Want To Find Love Within Yourself? Try These 5 Practices
Self love is a really popular topic in healing, wellness and self help circles right now, and I personally believe that is a really, really good thing.
However – so many of us are turning this ‘self love’ stuff into one more chore we have to do, one more thing we must accomplish, and one more item on the list of things we are not doing good enough. For many learning to love yourself more sounds like an awesome idea, but there is a feeling of confusion as to how one actually starts to love themselves more.
The first thing to realize is this – at your core, you already love yourself. You do not need to ‘learn’ to love yourself so much as you need to remember to love yourself. Second, it is not a race.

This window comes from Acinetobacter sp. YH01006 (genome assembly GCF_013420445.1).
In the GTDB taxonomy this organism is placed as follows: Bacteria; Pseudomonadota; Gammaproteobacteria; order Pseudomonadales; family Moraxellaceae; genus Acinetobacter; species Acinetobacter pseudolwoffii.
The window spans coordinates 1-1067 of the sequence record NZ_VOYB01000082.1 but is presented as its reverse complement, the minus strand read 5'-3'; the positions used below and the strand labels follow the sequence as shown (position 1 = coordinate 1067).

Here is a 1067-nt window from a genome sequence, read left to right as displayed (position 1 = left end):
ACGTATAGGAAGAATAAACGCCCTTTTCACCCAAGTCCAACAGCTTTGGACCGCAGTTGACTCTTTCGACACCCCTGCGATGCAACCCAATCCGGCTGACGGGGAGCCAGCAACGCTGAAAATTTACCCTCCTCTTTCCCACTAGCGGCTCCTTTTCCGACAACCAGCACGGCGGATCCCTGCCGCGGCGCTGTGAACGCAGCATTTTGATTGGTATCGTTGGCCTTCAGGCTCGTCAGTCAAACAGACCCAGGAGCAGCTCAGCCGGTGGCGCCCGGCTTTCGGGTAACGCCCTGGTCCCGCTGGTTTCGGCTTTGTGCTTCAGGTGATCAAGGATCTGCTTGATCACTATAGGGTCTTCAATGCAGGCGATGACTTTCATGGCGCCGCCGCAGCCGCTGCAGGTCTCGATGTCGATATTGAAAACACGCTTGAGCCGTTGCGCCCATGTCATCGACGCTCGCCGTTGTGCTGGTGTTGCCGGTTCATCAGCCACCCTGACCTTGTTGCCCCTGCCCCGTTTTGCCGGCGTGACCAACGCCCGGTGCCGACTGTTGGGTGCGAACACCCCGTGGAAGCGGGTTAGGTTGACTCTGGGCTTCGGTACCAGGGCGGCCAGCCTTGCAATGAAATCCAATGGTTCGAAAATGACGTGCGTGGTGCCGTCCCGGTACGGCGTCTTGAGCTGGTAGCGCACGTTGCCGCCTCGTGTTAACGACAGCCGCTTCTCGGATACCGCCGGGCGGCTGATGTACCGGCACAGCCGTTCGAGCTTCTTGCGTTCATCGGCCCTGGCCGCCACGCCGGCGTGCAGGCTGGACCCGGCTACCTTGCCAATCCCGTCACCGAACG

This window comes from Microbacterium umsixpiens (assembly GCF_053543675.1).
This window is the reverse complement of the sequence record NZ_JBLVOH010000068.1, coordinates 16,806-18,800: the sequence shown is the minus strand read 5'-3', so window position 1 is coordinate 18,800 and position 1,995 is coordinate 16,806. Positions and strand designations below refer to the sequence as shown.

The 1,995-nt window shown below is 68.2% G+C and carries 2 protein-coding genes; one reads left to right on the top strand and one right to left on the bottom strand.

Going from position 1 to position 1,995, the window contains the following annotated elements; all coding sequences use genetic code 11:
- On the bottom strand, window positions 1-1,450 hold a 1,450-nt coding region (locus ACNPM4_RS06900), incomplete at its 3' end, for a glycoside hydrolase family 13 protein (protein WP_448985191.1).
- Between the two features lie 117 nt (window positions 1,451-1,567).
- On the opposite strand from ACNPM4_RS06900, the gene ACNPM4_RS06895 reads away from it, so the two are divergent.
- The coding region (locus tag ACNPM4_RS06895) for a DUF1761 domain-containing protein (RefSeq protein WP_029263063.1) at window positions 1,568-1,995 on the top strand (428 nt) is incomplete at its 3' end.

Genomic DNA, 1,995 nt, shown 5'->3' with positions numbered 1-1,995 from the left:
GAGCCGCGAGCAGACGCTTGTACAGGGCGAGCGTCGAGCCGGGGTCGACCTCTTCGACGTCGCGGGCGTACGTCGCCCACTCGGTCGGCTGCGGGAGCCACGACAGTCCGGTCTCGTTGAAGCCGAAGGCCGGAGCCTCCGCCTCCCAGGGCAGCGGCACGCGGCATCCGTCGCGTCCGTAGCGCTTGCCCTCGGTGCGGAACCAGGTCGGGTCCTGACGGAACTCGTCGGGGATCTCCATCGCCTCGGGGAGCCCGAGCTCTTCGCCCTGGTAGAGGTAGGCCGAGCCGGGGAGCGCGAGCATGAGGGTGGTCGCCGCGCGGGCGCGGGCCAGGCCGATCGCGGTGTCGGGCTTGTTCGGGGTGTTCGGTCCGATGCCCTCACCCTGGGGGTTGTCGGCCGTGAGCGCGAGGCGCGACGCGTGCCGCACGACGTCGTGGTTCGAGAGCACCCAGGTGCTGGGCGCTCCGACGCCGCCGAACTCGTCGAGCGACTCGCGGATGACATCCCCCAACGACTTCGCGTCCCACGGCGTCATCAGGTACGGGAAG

There is no self-love prize to be won, no award for loving yourself more than other people love themselves. This journey back to your core of self love is really all about you re-connecting with who you really are, so that you can walk through your life feeling more peace, calm, joy and happiness. When I was first starting out on my ‘self love journey’ – if you will – I was pretty far off from someone who acted in a loving way towards myself. I beat myself up constantly, I was hard on myself for everything, I had majorly high expectations of myself and I never gave myself a break. This made me feel like getting to a place where I genuinely acted in a loving way towards myself was going to be an impossible task. Now, I stand before you as someone who can confidently say I act in a very loving way towards myself, and that it is not impossible to get here, no matter where you are starting. All you need are some practical tools to help get you on your path. So with that, here are 5 tools you can introduce into your life today that will help you to cultivate more love toward yourself, and will get you started on your path back to your natural, self loving state. This is an invention of Louise Hay – and one that I genuinely recommend to everyone. It is a very simple practice that has profound effects if you are to practice it diligently. All you have to do is stand in front of a mirror, look yourself in the eyes and say out loud “name, I love you.” That’s it! I challenge you to do this every day for 40 days, and see what happens to your level of self love and acceptance. Make sure that you look yourself directly in the eyes as you do this, and speak out loud in your full voice. It may be tempting to look away or to speak really quietly, but resist those urges! You are going to feel silly at first, but push through, because you are worth it This second practice is also one that may sounds too easy to be effective, but will deliver massive results if you commit to it. All that is required here is every time you have to make a choice – such as choosing what you are going to eat, what you are going to wear, what you are going to say, if you want to go to that party or not – you ask yourself “what would someone who loved themselves do right now?” Then, whatever answer comes to your mind in the moment is the thing you should do. It may not make sense at first, or your answer may be so far outside of what you would usually do that it will make you nervous to act on your answer, but just know that those reactions are normal. You do not necessarily have to start acting upon your answers to this question right away – simply starting by bringing awareness to what someone who loved himself or herself would do is a good place to start. If you practice this long enough, eventually you will get the courage to start acting upon your new awareness’s and insights. Start small and work your way up – allowing the process to unfold naturally. One of the most often over looked aspects of self-love is the practice of taking the time to tune into what you are really thinking and feeling on a regular basis. Practicing ‘stream of consciousness; writing is one of the fastest and easiest ways to sift through the more superficial things you are thinking and feeling, so that you can get closer to the root of what is currently going on for you. Simply get yourself a piece of paper, a writing utensil and a timer. Set your timer for 10 minutes, and for the entire 10 minutes do not let your pen or pencil leave your paper. Allow what ever is on your mind to flow through your hand – leaving nothing out and resisting any urge to censor yourself. Connecting with yourself in this way will help you to become more aware of your true thoughts and feelings, which is essential for anyone who wants to live a life lead by self-love. Movement is one of nature’s best anti-depressant, anti-anxiety and grounding tools. Movement will flood your body with endorphins that will naturally lift your mood and help you to clear your head and your heart. Your body is designed to move, and joyful movement is absolutely an act of self-love. Just be sure that you are not punishing yourself with movement. If the idea of ‘exercise’ fills your head with images of huffing and puffing and pain then I highly recommend you choose a different activity to get your daily movement fix. Instead of thinking of movement as ‘working out’ think of it as therapy. It does not matter what activity you choose, just as long as it feels good while you are doing it. Swapping out painful workouts for joyful movement or no movement at all for something that you enjoy doing will not only help you to cultivate more self love, it may actually get you better physical results over time. This is the big one, which is why I left it until last. If you are the type of person that has a hard time giving yourself permission to rest – to not be producing something all the time – then this final tip is for you. I used to be the kind of person who was constantly moving. I burned myself out about a million times living that way. When I finally realized that I could not continue living at 100 miles an hour and stay (or get) healthy, I had a bit of an identity crisis. This was because I was placing all of my value on what I did, what I produced, rather than who I was. By actively choosing to give myself time each day to do nothing, or to do something utterly unproductive I was sending the signal to myself that I was so much more than what I do. This really started to turn the wheels of self-love in my heart and mind. I challenge you to set aside 15 minutes each day to do something just because you love doing it, or to do nothing. It may feel awful at first, and that is OK. Start to send yourself the message that you are worthy of rest and relaxation, and eventually you will start to believe that you are worthy of rest and relaxation. What do you think? Are you willing to give any of these practices a try? Have you ever done anything of the things mentioned here? If so, what were your experiences? .